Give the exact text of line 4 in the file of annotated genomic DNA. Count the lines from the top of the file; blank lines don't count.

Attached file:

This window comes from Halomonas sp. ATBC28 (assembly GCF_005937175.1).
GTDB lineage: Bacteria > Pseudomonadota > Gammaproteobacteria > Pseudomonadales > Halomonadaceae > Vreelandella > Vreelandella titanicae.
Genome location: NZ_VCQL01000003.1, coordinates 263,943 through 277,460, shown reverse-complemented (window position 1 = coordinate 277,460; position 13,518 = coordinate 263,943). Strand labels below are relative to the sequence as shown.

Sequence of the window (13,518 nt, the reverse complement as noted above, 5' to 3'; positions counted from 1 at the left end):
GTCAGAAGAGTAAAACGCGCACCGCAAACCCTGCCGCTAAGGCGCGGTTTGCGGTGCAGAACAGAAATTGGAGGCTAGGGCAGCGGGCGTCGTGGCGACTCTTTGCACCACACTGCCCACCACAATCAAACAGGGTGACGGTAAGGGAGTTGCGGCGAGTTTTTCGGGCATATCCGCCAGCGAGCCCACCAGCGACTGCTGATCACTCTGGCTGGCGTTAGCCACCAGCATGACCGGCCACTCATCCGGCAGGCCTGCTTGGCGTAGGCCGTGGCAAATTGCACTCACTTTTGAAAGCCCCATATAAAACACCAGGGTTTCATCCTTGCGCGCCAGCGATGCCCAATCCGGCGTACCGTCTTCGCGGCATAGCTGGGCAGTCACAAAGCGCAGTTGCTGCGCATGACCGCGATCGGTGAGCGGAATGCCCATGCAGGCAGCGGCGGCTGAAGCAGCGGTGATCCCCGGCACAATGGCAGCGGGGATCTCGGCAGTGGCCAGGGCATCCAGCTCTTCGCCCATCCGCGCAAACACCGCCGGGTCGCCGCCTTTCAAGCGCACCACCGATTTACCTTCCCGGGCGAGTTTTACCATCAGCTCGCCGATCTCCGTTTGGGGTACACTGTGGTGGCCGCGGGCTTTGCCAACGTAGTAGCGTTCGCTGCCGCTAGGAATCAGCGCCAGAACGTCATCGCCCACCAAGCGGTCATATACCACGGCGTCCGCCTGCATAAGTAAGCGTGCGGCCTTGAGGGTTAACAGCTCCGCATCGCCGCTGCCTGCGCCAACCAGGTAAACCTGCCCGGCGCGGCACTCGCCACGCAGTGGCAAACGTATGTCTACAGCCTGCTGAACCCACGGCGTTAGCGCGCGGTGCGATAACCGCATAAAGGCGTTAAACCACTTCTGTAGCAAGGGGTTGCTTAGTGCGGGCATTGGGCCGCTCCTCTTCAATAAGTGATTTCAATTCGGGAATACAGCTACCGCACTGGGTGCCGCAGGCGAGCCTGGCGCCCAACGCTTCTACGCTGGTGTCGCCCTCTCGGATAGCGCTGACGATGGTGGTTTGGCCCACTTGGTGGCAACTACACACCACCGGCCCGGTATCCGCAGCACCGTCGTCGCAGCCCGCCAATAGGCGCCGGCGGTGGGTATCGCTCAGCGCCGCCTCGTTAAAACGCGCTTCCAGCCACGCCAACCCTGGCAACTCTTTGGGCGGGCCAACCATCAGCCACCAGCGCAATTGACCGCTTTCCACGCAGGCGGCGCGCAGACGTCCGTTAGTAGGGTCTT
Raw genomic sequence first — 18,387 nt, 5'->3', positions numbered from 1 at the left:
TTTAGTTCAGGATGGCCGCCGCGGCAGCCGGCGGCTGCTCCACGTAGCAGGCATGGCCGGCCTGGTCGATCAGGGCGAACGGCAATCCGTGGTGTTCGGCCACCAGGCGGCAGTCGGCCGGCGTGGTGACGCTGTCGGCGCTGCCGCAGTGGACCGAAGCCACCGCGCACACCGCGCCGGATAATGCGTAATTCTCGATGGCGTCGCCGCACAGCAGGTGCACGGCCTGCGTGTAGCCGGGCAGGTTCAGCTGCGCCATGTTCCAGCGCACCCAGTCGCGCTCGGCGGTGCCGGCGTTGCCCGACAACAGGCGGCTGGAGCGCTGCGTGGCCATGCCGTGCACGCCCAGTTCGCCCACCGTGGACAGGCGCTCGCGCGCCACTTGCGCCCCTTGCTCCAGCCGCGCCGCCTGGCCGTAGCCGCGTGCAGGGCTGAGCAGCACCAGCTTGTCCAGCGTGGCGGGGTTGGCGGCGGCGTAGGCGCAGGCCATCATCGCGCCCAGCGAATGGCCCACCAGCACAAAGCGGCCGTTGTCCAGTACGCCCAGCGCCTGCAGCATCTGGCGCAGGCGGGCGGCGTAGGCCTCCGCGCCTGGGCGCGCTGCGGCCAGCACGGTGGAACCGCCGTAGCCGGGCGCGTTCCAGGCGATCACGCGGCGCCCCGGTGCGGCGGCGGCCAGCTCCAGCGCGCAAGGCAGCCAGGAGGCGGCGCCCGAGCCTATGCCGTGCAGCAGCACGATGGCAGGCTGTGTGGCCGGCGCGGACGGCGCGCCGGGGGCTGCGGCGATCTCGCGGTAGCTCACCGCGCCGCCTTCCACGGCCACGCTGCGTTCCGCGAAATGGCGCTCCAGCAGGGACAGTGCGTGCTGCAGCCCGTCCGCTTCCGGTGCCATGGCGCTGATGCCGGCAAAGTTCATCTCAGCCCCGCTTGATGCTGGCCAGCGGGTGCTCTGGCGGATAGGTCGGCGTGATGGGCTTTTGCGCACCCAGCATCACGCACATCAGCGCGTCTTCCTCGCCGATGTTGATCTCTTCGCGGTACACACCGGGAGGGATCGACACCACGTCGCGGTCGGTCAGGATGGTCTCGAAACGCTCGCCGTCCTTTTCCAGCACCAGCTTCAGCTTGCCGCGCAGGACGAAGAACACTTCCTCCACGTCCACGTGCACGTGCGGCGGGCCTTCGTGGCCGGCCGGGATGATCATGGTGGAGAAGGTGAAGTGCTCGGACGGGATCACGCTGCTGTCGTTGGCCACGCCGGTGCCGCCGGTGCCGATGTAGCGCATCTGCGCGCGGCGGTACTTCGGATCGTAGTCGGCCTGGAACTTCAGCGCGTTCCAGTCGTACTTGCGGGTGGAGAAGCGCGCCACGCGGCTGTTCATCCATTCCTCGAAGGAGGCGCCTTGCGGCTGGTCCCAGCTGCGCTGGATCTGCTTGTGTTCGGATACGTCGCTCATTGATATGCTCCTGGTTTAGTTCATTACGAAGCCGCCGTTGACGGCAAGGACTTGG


Sequence of the window (13,518 nt, the reverse complement as noted above, 5' to 3'; positions counted from 1 at the left end):